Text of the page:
What this does is cause complexities for health plans who have created a number of non-standardized plan options in years past that now have to deal with limitations on how many plans they can offer.

The focus we’re looking at for the operational execution of this is: you would need to take a really hard look at how you’re completing the plan ID crosswalks this year that get filed with your division of insurance and CMS for a couple of reasons.

One of the most important operational items that we should be looking out for, given the limitations of standard plan options, is completing the plan ID crosswalk. Completing the plan ID crosswalk will be especially challenging for carriers who offered a lot of nonstandard options prior to this year because of how HIOS IDs are mapped. And now we all know that HIOS IDs are used very differently across multiple companies.

But generally speaking, HIOS IDs are used when claims are being issued and paid by a health plan to a member or consumer.

By limiting standardized plan options, health plans need to be very careful about how they’re moving existing membership from plan A to plan B, to make sure that all downstream activities are accounted for appropriately ahead of enrollment, and most especially ahead of the 1/1 effective date.

So there’s really two big items that we need to be looking out for when we reduce the nonstandard plan options. It is the impact to a health plan’s strategy outlook and also the operational execution and how we deliver the changes to the marketplace and to our members.

Another consideration looking into this from CMS’s perspective is when members are posed with over 90 plans to shop for and, we need to make sure that we’re engaging navigators and assisters appropriately to help members who need it the most, translate the complex information and select the right plan that they need.

There are creative ways for carriers to capitalize on the reduction of the plan offerings by making more unique or creative plan designs, or offering different incentives in other aspects of the plan design for the members, such as creating a value-based insurance design program or another quality improvement strategy.

So that being said, there is some good news with this. CMS will allow certain exceptions for consideration. If a health plan specifically has developed a plan or a portfolio that caters to members with chronic conditions.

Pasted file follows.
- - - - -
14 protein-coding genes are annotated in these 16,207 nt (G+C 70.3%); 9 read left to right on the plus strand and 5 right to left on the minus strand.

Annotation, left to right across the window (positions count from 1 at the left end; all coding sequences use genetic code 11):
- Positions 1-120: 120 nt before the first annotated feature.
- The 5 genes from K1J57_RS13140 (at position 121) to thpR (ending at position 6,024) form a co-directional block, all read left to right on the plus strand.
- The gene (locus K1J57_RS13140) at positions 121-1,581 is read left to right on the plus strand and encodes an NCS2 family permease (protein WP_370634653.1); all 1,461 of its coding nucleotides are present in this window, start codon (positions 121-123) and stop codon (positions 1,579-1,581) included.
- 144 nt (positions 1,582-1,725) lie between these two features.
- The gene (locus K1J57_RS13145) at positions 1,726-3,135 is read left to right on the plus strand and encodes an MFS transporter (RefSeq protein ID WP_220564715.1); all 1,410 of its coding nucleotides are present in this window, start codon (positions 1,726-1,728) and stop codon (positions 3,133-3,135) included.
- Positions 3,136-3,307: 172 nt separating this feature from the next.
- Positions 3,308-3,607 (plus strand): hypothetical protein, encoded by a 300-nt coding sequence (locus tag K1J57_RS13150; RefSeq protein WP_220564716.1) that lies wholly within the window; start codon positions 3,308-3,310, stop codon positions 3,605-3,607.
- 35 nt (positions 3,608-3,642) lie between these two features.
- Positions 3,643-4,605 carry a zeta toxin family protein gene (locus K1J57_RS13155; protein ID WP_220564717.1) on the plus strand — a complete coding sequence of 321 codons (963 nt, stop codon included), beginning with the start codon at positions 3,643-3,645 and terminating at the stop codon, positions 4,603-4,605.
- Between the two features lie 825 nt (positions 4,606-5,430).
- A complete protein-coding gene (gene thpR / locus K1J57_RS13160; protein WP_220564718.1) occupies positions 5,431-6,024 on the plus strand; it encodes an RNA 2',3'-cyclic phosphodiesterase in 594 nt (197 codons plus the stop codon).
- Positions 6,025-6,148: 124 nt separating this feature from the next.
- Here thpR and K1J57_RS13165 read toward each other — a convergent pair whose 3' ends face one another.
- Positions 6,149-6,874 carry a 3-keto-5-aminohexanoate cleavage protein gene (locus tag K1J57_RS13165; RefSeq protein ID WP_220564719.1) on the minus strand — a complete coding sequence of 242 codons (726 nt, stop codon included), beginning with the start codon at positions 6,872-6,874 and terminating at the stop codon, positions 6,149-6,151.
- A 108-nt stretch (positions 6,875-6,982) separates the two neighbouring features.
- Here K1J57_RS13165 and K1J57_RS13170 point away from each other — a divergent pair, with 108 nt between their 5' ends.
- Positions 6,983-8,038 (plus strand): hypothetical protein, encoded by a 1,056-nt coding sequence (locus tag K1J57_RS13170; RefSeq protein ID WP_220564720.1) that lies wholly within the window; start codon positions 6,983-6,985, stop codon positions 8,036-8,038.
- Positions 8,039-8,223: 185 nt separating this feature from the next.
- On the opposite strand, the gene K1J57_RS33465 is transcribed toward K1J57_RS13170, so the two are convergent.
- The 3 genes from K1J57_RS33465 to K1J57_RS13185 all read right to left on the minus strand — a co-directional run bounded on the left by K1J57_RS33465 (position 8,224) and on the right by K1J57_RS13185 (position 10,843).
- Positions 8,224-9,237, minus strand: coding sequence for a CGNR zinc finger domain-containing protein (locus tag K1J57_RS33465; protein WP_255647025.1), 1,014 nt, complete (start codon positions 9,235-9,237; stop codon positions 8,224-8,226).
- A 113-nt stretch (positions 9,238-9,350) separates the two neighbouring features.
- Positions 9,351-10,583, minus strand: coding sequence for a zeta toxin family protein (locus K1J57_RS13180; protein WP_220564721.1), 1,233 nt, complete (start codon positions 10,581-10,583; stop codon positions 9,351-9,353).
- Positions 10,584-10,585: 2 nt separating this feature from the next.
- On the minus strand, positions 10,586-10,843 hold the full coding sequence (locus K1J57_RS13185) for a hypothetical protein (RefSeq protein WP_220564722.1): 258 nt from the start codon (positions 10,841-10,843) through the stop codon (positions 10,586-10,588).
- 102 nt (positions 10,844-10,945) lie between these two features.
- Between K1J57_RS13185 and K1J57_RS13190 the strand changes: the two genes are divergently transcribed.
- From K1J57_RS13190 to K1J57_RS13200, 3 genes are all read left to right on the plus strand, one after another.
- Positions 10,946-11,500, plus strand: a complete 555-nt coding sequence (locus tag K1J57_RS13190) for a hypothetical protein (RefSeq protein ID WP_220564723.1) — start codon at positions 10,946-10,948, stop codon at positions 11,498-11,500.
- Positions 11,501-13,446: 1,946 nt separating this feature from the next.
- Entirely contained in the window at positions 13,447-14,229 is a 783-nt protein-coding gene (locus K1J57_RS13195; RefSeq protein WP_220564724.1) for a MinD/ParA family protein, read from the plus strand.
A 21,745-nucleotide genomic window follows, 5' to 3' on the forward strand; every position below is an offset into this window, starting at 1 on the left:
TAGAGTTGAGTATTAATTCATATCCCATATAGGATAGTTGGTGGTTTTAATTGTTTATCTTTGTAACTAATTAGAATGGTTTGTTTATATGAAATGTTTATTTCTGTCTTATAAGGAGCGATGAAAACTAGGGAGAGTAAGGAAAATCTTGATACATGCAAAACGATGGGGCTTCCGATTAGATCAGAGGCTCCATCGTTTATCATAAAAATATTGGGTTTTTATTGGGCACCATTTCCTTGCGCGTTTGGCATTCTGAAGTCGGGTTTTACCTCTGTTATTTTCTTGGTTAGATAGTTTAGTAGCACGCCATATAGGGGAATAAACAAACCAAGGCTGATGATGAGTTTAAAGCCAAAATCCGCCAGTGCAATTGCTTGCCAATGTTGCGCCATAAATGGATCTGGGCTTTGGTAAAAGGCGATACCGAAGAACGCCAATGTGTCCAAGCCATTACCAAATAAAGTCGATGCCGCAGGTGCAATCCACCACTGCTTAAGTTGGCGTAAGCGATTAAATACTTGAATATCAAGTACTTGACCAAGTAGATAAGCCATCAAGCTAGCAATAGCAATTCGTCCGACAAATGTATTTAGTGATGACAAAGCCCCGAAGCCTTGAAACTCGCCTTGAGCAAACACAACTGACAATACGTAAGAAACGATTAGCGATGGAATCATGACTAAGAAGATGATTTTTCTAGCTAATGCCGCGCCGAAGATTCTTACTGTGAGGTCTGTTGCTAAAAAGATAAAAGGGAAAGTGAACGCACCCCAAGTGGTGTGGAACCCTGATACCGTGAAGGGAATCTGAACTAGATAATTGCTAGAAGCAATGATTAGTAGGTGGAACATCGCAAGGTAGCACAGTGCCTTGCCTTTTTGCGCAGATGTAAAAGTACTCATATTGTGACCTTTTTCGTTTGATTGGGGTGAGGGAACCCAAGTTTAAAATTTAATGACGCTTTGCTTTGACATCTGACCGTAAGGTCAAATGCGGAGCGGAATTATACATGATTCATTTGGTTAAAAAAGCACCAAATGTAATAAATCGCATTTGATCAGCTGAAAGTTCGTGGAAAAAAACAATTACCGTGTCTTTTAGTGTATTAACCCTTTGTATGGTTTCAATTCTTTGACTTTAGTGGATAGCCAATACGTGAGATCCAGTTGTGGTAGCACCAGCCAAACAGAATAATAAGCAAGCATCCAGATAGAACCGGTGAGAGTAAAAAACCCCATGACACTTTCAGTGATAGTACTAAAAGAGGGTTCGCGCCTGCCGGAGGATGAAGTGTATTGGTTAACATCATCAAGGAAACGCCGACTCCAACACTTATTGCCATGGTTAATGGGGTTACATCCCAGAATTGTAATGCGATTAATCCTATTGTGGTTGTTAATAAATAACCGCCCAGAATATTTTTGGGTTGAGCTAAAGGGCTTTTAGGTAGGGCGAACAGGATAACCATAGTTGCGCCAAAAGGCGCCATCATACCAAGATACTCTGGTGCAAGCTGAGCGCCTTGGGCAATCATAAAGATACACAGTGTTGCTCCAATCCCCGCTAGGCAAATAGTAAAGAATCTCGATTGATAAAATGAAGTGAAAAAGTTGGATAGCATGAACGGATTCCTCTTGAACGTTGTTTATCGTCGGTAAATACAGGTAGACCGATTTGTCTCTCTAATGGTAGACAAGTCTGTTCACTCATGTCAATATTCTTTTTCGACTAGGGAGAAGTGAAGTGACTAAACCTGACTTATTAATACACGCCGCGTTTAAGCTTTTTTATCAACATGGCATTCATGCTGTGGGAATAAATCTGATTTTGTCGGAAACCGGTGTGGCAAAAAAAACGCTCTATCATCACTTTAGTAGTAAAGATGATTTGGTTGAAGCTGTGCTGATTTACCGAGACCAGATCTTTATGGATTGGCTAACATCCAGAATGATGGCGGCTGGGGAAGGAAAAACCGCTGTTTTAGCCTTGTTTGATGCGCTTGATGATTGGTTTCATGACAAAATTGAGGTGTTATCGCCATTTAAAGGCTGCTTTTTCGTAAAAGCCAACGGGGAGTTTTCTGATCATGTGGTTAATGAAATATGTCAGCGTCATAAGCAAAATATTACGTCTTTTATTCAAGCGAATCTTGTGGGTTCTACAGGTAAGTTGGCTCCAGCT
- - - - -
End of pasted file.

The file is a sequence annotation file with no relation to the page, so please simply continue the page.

Recognizing that it’s not always part of a core health plan strategy to cater to the specific member population, this could be an opportunity for carriers to capitalize on the exceptions rule.

So understanding the rule would be very important. I would recommend you spend some time reading through the policy guidelines and understanding the members that you serve today.

Meet with your utilization and care management team or look to your population health database to say, “are there members experiencing chronic conditions in these geographies were playing in? And is there any opportunity to capitalize on the exception rule?”

This would be a way for carriers to continue to offer the number of plan designs they’re used to offering while still adhering to the new policy legislation.

So when we talk about who will be impacted by this, there’s a couple considerations internal to a health plan. It’s really going to start with your product operations team or your benefit operations team,

whoever’s responsible for actually the strategy of the plan designs establishing your product self on an annual renewal basis. And the team that’s actually responsible for populating the cost shares and copays, generating your highest ideas and maintaining the systems, where this data is housed by CMS.

Second to your operations team, I would definitely engage with your legal team to understand the implications that mapping plans for your members could have on your book of business.

Mapping members can be a very straightforward process when you’re renewing them year over year. But when you’re starting to discontinue the plans and crosswalk your members to net new plans or no plans at all, it can get highly sensitive.

So you want to make sure that you’re completing every step accurately prior to submission to reduce any amount of objections from DOI or from CMS.

I know this topic is pretty complex and causes operational nuances for health plans, but I think it’s important to look at the bigger picture here.

So understanding that the push to reduce nonstandard plan options is to overall increase health care equity for the members that we serve.

Generally speaking, the population that we serve for any ACA book of business is low income. And these members have to ask the question on a monthly basis, “Should I pay my healthcare premium or do I pay my mortgage and to feed my family?”

Reducing the number of nonstandard plan design options now today is going to have a positive impact for years to come, even if it does create operational nuances for health plans.

So by simplifying the plan selections on for our members, by being mindful of some of the situations that they’re in, financially or not, for an overall push to sustain health equity, we think that this is a positive change by CMS, and we do think that there’s an opportunity for health plans to optimize the performance and the business process of standard plan options inside of their health plan today.

And just to wrap this one up today: standard plan designs and nonstandard plan options are not going away. We’ll definitely be seeing you next year on this one.

But if you do have questions and if you have feedback we’d love to hear from you. Give us a like, give us a share. We’ll see you soon.